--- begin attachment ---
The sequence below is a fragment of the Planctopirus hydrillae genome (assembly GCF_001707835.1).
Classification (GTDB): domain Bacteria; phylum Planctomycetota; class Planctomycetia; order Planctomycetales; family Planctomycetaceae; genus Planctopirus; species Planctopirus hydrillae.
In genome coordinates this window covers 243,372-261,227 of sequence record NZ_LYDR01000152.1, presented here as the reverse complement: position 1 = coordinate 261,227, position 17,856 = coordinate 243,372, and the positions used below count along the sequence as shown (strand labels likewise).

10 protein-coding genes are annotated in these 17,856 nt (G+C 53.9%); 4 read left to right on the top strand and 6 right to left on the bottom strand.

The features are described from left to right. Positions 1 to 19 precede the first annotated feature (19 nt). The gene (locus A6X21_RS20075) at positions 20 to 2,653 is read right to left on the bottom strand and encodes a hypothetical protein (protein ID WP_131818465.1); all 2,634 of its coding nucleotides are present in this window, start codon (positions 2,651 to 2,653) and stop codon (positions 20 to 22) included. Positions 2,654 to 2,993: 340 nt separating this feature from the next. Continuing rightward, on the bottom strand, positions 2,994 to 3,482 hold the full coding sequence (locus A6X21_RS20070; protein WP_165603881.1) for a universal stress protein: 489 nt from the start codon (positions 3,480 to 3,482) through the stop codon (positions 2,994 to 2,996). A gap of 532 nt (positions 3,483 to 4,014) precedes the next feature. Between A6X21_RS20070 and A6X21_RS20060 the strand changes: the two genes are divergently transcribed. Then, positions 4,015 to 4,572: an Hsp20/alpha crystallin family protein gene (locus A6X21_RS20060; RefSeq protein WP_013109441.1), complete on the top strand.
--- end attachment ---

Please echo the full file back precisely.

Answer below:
The sequence below is a fragment of the Planctopirus hydrillae genome (assembly GCF_001707835.1).
Classification (GTDB): domain Bacteria; phylum Planctomycetota; class Planctomycetia; order Planctomycetales; family Planctomycetaceae; genus Planctopirus; species Planctopirus hydrillae.
In genome coordinates this window covers 243,372-261,227 of sequence record NZ_LYDR01000152.1, presented here as the reverse complement: position 1 = coordinate 261,227, position 17,856 = coordinate 243,372, and the positions used below count along the sequence as shown (strand labels likewise).

10 protein-coding genes are annotated in these 17,856 nt (G+C 53.9%); 4 read left to right on the top strand and 6 right to left on the bottom strand.

The features are described from left to right. Positions 1 to 19 precede the first annotated feature (19 nt). The gene (locus A6X21_RS20075) at positions 20 to 2,653 is read right to left on the bottom strand and encodes a hypothetical protein (protein ID WP_131818465.1); all 2,634 of its coding nucleotides are present in this window, start codon (positions 2,651 to 2,653) and stop codon (positions 20 to 22) included. Positions 2,654 to 2,993: 340 nt separating this feature from the next. Continuing rightward, on the bottom strand, positions 2,994 to 3,482 hold the full coding sequence (locus A6X21_RS20070; protein WP_165603881.1) for a universal stress protein: 489 nt from the start codon (positions 3,480 to 3,482) through the stop codon (positions 2,994 to 2,996). A gap of 532 nt (positions 3,483 to 4,014) precedes the next feature. Between A6X21_RS20070 and A6X21_RS20060 the strand changes: the two genes are divergently transcribed. Then, positions 4,015 to 4,572: an Hsp20/alpha crystallin family protein gene (locus A6X21_RS20060; RefSeq protein WP_013109441.1), complete on the top strand.